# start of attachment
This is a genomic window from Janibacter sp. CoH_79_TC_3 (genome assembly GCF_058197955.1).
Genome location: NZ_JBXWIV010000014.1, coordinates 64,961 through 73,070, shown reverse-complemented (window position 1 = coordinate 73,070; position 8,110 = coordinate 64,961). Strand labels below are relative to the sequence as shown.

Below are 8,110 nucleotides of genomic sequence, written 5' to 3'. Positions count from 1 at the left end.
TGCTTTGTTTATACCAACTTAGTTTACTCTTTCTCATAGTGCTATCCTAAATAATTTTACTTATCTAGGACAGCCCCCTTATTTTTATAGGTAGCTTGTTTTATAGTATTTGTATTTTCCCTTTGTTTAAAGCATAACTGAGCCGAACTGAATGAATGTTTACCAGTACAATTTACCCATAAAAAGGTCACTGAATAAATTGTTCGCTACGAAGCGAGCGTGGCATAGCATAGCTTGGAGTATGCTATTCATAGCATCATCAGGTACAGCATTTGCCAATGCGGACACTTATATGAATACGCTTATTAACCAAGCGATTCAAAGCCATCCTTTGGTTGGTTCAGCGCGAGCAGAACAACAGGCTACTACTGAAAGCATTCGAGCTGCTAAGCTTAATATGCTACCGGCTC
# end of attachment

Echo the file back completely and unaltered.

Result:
This is a genomic window from Janibacter sp. CoH_79_TC_3 (genome assembly GCF_058197955.1).
Genome location: NZ_JBXWIV010000014.1, coordinates 64,961 through 73,070, shown reverse-complemented (window position 1 = coordinate 73,070; position 8,110 = coordinate 64,961). Strand labels below are relative to the sequence as shown.

Below are 8,110 nucleotides of genomic sequence, written 5' to 3'. Positions count from 1 at the left end.
TGCTTTGTTTATACCAACTTAGTTTACTCTTTCTCATAGTGCTATCCTAAATAATTTTACTTATCTAGGACAGCCCCCTTATTTTTATAGGTAGCTTGTTTTATAGTATTTGTATTTTCCCTTTGTTTAAAGCATAACTGAGCCGAACTGAATGAATGTTTACCAGTACAATTTACCCATAAAAAGGTCACTGAATAAATTGTTCGCTACGAAGCGAGCGTGGCATAGCATAGCTTGGAGTATGCTATTCATAGCATCATCAGGTACAGCATTTGCCAATGCGGACACTTATATGAATACGCTTATTAACCAAGCGATTCAAAGCCATCCTTTGGTTGGTTCAGCGCGAGCAGAACAACAGGCTACTACTGAAAGCATTCGAGCTGCTAAGCTTAATATGCTACCGGCTC